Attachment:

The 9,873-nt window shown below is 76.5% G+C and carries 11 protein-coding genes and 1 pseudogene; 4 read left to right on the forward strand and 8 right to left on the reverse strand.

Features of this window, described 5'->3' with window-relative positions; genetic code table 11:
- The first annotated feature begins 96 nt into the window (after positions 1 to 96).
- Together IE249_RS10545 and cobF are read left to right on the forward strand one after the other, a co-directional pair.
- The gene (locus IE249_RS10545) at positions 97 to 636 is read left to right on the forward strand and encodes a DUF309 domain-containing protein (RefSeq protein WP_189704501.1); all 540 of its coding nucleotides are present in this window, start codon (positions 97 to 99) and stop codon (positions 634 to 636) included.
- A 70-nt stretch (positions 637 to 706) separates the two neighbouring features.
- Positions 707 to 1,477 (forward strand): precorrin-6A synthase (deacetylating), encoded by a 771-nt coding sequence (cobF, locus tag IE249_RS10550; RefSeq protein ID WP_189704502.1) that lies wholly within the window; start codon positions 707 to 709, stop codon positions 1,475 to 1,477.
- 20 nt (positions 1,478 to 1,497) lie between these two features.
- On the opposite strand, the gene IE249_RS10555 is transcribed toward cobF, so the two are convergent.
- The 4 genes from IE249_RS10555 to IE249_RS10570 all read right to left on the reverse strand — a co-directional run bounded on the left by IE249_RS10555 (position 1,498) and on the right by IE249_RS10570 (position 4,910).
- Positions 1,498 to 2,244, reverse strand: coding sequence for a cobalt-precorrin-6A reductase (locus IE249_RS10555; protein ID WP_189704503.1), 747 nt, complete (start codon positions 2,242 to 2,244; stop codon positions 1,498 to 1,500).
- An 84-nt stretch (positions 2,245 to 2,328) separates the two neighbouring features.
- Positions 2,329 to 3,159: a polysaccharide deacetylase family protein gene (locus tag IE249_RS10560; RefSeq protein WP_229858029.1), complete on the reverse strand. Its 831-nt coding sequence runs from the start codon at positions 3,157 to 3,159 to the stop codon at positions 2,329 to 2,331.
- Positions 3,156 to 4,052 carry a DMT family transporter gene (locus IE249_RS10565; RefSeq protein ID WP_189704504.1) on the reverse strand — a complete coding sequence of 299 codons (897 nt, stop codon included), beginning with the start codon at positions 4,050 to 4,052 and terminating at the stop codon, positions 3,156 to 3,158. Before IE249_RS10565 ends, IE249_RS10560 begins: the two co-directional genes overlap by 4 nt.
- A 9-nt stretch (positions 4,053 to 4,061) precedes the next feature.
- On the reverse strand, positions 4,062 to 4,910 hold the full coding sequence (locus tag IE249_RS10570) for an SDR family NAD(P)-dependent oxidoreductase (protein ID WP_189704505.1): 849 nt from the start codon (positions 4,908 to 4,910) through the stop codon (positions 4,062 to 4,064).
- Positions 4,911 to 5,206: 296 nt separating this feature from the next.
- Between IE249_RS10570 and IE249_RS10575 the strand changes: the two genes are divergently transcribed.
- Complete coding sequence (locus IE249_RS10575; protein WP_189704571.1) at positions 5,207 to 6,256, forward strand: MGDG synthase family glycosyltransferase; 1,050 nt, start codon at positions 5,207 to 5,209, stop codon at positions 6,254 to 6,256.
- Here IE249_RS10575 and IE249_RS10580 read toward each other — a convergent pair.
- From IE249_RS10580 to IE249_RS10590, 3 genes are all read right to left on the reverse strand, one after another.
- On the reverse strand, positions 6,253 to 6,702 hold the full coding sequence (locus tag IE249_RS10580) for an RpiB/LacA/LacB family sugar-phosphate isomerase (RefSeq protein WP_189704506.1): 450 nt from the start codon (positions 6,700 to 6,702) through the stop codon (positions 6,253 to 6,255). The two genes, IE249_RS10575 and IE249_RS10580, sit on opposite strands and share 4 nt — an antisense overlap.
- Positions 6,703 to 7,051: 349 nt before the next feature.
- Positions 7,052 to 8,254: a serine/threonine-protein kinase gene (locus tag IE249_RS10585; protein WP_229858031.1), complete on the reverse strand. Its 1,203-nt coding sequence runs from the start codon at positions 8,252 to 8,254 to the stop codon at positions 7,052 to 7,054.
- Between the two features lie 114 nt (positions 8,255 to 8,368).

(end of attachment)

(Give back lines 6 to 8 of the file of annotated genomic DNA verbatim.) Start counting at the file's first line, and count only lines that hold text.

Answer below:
- A 70-nt stretch (positions 637 to 706) separates the two neighbouring features.
- Positions 707 to 1,477 (forward strand): precorrin-6A synthase (deacetylating), encoded by a 771-nt coding sequence (cobF, locus tag IE249_RS10550; RefSeq protein ID WP_189704502.1) that lies wholly within the window; start codon positions 707 to 709, stop codon positions 1,475 to 1,477.
- 20 nt (positions 1,478 to 1,497) lie between these two features.